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How To Hire An Immigration Lawyer

by Everett P. Anderson

US immigration laws are technical and often hostile. Tangled in these laws, many foreign clients are desperate to find a good immigration attorney. This is especially true in complex deportation cases. Attitudes towards lawyers -- and attorney-client relationships -- may be very different in the client's home-country culture.

In the United States, State Bar Associations are charged with protecting the public from incompetent or unethical lawyers. But clients with genuine grievances have already been hurt by bad representation. It remains the client's responsibility to find and hire immigration counsel. This spells both opportunity and danger.

The opportunity lies in finding a qualified lawyer and negotiating your fee. The internet makes both tasks easier. And because immigration law is federal, the right lawyer for your case may be across town, across state or across the country.

The danger lies in choosing a lawyer who will not get results! Remember:

1. A "bargain" fee is no bargain if the outcome is unhappy.

2. Don't confuse lawyer advertising with lawyer competence. The best advertising is another satisfied immigration client.

3. Beware of lawyers who confidently predict a good result just to get your business. Immigration clients need straight talk -- not false promises. For complex cases, this takes time. There is no substitute for a full client interview and case evaluation. Sometimes, this requires further legal research. Capable lawyers are always willing to provide a full analysis of the case's strengths and weaknesses. The process itself is the best way to observe the lawyer's analytical skills and assess the reasonableness of the proposed fee.

Full case assessments usually involve a consultation fee. Clients are reluctant to pay such fees to more than one lawyer. Fortunately, there is an easier and cost-free way to narrow your choice of immigration counsel.

Just ask tough questions about the lawyer and his or her practice! Good lawyers and their staff are not afraid to answer such questions. Clients should not be afraid to ask them.

1. Is the lawyer Board-Certified? Not all states offer board certification. Ask the lawyer to explain the process and its importance for you as a prospective client.

2. What is the lawyer's Martindale-Hubbell rating -- Av, Bv, or Cv? Ask the attorney what these ratings mean.

3. Is the lawyer a member of the American Immigration Lawyers Association? How long?

4. Have clients filed any complaints -- especially recent complaints -- against the lawyer with the State Bar Association, in any local court, or with the Executive Office for Immigration Review (EOIR) of the U.S. Department of Justice?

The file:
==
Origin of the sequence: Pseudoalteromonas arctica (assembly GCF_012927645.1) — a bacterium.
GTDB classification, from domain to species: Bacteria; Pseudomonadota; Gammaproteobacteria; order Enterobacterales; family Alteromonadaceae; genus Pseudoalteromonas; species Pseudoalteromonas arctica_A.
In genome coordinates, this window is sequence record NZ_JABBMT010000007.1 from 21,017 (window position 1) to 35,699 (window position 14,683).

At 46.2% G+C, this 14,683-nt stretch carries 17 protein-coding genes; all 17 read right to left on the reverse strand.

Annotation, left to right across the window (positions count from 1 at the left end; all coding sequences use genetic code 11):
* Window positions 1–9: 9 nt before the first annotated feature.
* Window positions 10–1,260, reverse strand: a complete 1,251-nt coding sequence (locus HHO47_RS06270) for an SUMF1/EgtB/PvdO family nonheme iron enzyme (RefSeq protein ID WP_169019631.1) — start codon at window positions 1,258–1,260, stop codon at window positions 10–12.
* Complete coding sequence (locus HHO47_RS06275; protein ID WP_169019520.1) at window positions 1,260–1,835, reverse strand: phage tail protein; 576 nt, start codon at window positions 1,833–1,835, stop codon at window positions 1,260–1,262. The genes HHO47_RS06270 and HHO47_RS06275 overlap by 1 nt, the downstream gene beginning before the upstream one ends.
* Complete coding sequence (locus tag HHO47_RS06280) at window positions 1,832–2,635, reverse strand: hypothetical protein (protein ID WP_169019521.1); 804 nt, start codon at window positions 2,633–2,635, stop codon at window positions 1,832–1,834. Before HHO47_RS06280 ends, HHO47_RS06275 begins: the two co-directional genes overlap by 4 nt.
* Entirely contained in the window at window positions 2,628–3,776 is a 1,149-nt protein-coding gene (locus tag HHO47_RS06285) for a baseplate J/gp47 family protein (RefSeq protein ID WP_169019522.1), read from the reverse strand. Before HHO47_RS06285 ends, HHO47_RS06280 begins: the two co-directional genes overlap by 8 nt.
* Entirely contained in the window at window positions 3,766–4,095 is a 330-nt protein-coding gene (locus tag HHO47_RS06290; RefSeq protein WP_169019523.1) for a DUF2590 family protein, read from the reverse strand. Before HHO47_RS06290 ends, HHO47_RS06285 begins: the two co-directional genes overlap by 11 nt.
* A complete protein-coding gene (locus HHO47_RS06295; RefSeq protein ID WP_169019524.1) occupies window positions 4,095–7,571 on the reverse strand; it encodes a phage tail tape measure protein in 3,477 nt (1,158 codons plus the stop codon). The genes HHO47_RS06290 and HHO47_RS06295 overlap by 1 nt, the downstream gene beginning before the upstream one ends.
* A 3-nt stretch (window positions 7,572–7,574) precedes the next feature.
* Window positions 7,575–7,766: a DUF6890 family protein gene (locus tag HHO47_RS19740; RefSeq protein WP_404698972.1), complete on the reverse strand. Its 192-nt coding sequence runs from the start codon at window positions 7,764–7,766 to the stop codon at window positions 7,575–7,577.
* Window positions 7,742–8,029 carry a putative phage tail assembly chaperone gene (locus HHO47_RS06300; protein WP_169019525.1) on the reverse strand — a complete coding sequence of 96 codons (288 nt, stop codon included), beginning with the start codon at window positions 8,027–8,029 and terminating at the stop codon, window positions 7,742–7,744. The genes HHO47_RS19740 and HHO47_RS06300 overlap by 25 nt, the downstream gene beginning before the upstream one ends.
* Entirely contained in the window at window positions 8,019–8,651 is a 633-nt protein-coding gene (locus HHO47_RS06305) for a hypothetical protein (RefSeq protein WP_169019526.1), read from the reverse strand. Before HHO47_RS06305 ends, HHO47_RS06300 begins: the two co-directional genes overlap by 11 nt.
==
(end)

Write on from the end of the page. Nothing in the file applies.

5. Does the lawyer carry malpractice insurance, and have any claims been filed against or settled with the insurance carrier?

6. What investments has the lawyer made in staff and immigration technology? Ask how long the senior paralegals have been employed at the firm. Longterm, skilled and happy staff are a good sign that the lawyer treats both employees and clients well. Forms-preparation software and case management systems say much about the lawyer's attention to detail and ability to access your case information after you pay the retainer fee.

7. Does the lawyer provide the client with an attorney-client contract before any retainer is paid?

8. What lawyer services are included in the contract and lawyer fees and what services are not included?  For example:

  • Does the fee include lawyer travel to a CIS office or immigration court?
  • Is lawyer travel to the local CIS office really necessary in your case? In most routine administrative cases, document and client preparation are more important than lawyer travel to and presence at a CIS interview. See Green Card Interview Tips at this website. Discuss and negotiate this with your lawyer before signing a contract or paying a retainer fee.
  • Government filing fees are a client responsibility in almost every attorney-client contract. But are current filing fees fully disclosed in the contract so that you can budget accordingly?

9. For every client, the most important questions in hiring any lawyer are, "Does the lawyer answer phone calls, promptly provide copies of documents, charge reasonable fees, and get good results?"

Lawyers can and should discuss their phone and document-copy policies. Their contracts should fully disclose their fee and cost structures. But confidentiality and ethics rules place past results off-limits. State bar rules rightly prohibit lawyers from providing testimonials or advertising past results, because they are "inherently misleading to a person untrained in the law. Potential clients are likely to infer from the testimonial that the lawyer will reach similar results in future cases."

So where can a foreign client get good information about a lawyer's reputation and track record? The best source is always other immigrants. Check with religious organizations, universities or ethnic societies within your community.

The answers to these questions are important. They will help you eliminate unsuitable lawyers. They will also help you compare the credentials of qualified attorneys, understand what you are paying for, and negotiate your fee from a position of knowledge and strength.

About The Author

Everett P. Anderson has practice immigration law in Tallahassee since 1985. His website is at

The opinions expressed in this article do not necessarily reflect the opinion of ILW.COM.